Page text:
Want to Avoid Vendor Lock-In? Software-Defined Storage Could Be the Answer

Computing, 11/28/2016

At a Computing IT Leaders Forum, panelists discussed the potential of software-defined storage (SDS) to help companies avoid vendor lock-in and allow more flexibility in planning — an issue given how quickly data storage technology changes. The article also mentions how SDS provides an alternative to cloud storage, as the latter raises concerns about data security.

Large DDoS Attacks Cause Outages at Twitter, Spotify, and Other Sites

TechCrunch, 10/21/2016

A recent large scale DDoS (distributed denial of service) attack on DNS provider Dyn caused many sites to become temporarily inaccessible, including Twitter, Spotify, and a number of other important social media, e-commerce, news, and code-sharing sites. The attack was coordinated using a large group of compromised devices known as a “botnet”. Rather than computers, much of this botnet consisted of infected IoT (Internet of Things) devices such as security cameras.

Big Data Help CIA Predict Social Unrest 5 Days Before It Begins

Tech Times, 10/7/2016

The CIA and their new Directorate of Digital Innovation are working on “anticipatory intelligence” to predict future events. The Deputy Director says that they can sometimes forecast outbreaks of unrest up to five days ahead. These predictions are made by using classified information as well as open source data; commentators speculate that much of the data comes from massive social media surveillance.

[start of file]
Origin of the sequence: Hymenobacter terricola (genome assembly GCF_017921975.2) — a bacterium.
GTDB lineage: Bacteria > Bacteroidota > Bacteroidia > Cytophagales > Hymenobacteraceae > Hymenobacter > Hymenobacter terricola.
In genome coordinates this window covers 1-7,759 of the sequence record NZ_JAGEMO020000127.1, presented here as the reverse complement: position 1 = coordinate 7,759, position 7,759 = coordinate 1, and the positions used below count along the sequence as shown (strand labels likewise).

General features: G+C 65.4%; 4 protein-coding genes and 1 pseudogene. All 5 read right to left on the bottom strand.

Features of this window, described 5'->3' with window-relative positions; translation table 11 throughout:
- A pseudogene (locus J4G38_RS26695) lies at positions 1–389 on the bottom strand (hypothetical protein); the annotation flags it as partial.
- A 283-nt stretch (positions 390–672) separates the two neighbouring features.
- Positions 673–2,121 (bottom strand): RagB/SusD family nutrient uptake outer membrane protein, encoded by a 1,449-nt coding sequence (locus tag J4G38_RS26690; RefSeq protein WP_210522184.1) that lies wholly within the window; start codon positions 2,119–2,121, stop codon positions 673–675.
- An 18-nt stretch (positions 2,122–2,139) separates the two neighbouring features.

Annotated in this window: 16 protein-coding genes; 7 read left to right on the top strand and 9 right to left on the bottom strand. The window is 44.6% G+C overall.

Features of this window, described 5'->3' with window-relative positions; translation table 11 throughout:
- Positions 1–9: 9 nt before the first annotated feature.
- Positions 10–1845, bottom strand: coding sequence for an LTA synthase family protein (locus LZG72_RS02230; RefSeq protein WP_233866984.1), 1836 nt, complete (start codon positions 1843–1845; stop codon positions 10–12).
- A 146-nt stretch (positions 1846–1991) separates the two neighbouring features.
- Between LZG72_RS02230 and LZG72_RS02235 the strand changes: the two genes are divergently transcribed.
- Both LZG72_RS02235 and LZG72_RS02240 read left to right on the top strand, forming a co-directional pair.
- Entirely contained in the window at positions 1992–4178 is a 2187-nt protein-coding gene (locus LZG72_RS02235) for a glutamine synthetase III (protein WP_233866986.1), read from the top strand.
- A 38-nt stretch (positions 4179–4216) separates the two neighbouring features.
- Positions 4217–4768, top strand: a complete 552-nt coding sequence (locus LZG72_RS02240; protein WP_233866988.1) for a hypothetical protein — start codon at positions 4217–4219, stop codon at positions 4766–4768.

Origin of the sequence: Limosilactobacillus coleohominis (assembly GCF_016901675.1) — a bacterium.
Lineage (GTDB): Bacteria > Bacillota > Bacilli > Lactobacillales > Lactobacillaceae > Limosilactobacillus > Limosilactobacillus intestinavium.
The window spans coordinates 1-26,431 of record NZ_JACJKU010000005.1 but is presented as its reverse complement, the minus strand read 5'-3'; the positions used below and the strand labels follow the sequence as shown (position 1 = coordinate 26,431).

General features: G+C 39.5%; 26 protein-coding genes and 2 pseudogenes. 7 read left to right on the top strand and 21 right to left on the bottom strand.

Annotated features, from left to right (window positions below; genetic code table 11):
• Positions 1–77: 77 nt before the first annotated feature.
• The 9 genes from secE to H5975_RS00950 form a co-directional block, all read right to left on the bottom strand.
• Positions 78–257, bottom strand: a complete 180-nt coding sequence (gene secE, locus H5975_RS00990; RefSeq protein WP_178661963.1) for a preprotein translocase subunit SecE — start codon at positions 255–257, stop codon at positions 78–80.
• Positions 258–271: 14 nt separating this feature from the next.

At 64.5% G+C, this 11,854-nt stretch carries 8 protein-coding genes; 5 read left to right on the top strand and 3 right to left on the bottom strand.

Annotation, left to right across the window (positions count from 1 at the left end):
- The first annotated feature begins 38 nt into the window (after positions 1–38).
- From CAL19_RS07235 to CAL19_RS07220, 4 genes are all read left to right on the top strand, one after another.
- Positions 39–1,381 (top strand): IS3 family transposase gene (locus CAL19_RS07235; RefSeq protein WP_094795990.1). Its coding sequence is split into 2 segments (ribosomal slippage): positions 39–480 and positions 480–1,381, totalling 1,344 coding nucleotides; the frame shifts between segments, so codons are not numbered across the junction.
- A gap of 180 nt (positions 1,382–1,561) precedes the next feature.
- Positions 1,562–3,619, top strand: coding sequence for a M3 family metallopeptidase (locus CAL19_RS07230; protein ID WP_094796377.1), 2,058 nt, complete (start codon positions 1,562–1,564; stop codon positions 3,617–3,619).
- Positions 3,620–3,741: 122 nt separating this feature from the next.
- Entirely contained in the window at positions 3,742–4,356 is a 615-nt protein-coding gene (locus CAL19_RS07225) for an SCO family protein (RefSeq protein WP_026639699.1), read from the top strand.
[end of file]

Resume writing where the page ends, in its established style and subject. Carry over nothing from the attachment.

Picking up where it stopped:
Google Open-Sources Show and Tell, a Model for Producing Image Captions

Venture Beat, 9/22/2016

With the help of crowdsourced data, Google AI’s image recognition algorithms are achieving greater accuracy. Objects in photographs are now more accurately described, and are interrelated with other objects in auto-generated captions. With the increase in photo-captioning accuracy, more questions arise about privacy online and on social media.

Google Weakens Allo Privacy Promises

Naked Security, 9/21/2016

Google’s new messaging app, Allo, has been criticized because the default settings provide substantially less privacy than Google had previously announced they would. In part, this is to provide more training data for a “smart reply” feature that generates suggested responses. When messages are stored, law enforcement agencies will be able to access them with warrants.

The Ad-Blocking Browser That Pays the Sites You Visit

Wired, 9/1/2016

The Brave web browser (released earlier this year) allows only ads that don’t track users from site to site; it has now added a feature to record how much time users spend on different sites and allow them to send micropayments to those publishers. The article raises examples of how the web has impacted the economics of media and publishing, and also touches on online tracking, data anonymization and de-anonymization, and even Bitcoin.

As FBI Warns Election Sites Got Hacked, All Eyes Are on Russia

Wired, 8/29/2016

Hackers have broken into the Illinois and Arizona state boards of elections’ records, following hacks of the Democratic National Committee and the Clinton campaign in the last couple of months. This highlights concerns about the security of voter records and even ballot integrity, including effects on U.S. citizens’ confidence in election results.

How an Algorithm Learned to Identify Depressed Individuals by Studying Their Instagram Photos

MIT Technology Review, 8/19/2016

Researchers have developed a machine-learning algorithm that achieves 70% recall in identifying depressed individuals by characteristics of their (pre-diagnosis) Instagram photo posts. This is a great example of a medical development with great potential for benefit (early diagnosis and treatment) that also raises serious concerns (privacy, misuse of the information, misprediction). It’s also an example of Mechanical Turk being used as a research platform.